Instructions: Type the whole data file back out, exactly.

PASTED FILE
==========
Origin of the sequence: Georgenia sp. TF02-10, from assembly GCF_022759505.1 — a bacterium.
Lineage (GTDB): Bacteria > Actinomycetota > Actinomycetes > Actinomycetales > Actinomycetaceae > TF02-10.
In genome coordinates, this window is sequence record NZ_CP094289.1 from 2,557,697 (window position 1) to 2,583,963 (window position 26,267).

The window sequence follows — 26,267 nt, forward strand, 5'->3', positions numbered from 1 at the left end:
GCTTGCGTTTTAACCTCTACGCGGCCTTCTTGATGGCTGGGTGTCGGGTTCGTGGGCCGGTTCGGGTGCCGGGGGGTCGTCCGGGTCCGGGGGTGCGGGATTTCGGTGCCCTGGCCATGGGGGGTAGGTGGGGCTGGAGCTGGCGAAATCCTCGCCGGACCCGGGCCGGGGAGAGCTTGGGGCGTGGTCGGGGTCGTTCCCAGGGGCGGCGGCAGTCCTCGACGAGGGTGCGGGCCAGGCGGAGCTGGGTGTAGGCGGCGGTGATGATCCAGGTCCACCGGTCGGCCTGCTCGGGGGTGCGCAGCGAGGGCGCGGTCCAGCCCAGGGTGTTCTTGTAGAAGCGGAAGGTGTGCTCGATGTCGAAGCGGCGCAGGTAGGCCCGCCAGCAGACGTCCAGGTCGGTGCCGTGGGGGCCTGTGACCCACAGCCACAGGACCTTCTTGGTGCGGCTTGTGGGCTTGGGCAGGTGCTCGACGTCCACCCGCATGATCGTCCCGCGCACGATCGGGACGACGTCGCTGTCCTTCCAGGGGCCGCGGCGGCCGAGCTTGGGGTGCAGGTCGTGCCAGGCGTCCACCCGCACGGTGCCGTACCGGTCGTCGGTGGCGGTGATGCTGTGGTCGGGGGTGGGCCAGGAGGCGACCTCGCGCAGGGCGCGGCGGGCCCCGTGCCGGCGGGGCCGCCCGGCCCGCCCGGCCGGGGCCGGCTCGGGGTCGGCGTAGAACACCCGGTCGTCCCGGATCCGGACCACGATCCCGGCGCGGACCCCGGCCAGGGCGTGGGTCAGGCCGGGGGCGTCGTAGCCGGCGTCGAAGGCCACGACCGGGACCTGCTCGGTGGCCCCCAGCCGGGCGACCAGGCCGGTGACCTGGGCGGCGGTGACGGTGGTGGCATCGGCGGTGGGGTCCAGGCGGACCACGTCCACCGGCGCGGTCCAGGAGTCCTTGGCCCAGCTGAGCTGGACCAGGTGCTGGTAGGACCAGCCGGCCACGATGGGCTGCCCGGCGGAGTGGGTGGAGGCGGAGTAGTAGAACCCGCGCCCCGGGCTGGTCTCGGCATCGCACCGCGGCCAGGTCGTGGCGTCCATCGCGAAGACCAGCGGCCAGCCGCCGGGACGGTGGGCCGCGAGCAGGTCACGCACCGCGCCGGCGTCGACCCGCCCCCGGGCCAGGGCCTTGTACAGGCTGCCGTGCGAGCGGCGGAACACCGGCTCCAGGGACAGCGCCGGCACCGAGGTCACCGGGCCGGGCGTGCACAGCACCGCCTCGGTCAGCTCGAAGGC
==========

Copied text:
Origin of the sequence: Georgenia sp. TF02-10, from assembly GCF_022759505.1 — a bacterium.
Lineage (GTDB): Bacteria > Actinomycetota > Actinomycetes > Actinomycetales > Actinomycetaceae > TF02-10.
In genome coordinates, this window is sequence record NZ_CP094289.1 from 2,557,697 (window position 1) to 2,583,963 (window position 26,267).

The window sequence follows — 26,267 nt, forward strand, 5'->3', positions numbered from 1 at the left end:
GCTTGCGTTTTAACCTCTACGCGGCCTTCTTGATGGCTGGGTGTCGGGTTCGTGGGCCGGTTCGGGTGCCGGGGGGTCGTCCGGGTCCGGGGGTGCGGGATTTCGGTGCCCTGGCCATGGGGGGTAGGTGGGGCTGGAGCTGGCGAAATCCTCGCCGGACCCGGGCCGGGGAGAGCTTGGGGCGTGGTCGGGGTCGTTCCCAGGGGCGGCGGCAGTCCTCGACGAGGGTGCGGGCCAGGCGGAGCTGGGTGTAGGCGGCGGTGATGATCCAGGTCCACCGGTCGGCCTGCTCGGGGGTGCGCAGCGAGGGCGCGGTCCAGCCCAGGGTGTTCTTGTAGAAGCGGAAGGTGTGCTCGATGTCGAAGCGGCGCAGGTAGGCCCGCCAGCAGACGTCCAGGTCGGTGCCGTGGGGGCCTGTGACCCACAGCCACAGGACCTTCTTGGTGCGGCTTGTGGGCTTGGGCAGGTGCTCGACGTCCACCCGCATGATCGTCCCGCGCACGATCGGGACGACGTCGCTGTCCTTCCAGGGGCCGCGGCGGCCGAGCTTGGGGTGCAGGTCGTGCCAGGCGTCCACCCGCACGGTGCCGTACCGGTCGTCGGTGGCGGTGATGCTGTGGTCGGGGGTGGGCCAGGAGGCGACCTCGCGCAGGGCGCGGCGGGCCCCGTGCCGGCGGGGCCGCCCGGCCCGCCCGGCCGGGGCCGGCTCGGGGTCGGCGTAGAACACCCGGTCGTCCCGGATCCGGACCACGATCCCGGCGCGGACCCCGGCCAGGGCGTGGGTCAGGCCGGGGGCGTCGTAGCCGGCGTCGAAGGCCACGACCGGGACCTGCTCGGTGGCCCCCAGCCGGGCGACCAGGCCGGTGACCTGGGCGGCGGTGACGGTGGTGGCATCGGCGGTGGGGTCCAGGCGGACCACGTCCACCGGCGCGGTCCAGGAGTCCTTGGCCCAGCTGAGCTGGACCAGGTGCTGGTAGGACCAGCCGGCCACGATGGGCTGCCCGGCGGAGTGGGTGGAGGCGGAGTAGTAGAACCCGCGCCCCGGGCTGGTCTCGGCATCGCACCGCGGCCAGGTCGTGGCGTCCATCGCGAAGACCAGCGGCCAGCCGCCGGGACGGTGGGCCGCGAGCAGGTCACGCACCGCGCCGGCGTCGACCCGCCCCCGGGCCAGGGCCTTGTACAGGCTGCCGTGCGAGCGGCGGAACACCGGCTCCAGGGACAGCGCCGGCACCGAGGTCACCGGGCCGGGCGTGCACAGCACCGCCTCGGTCAGCTCGAAGGC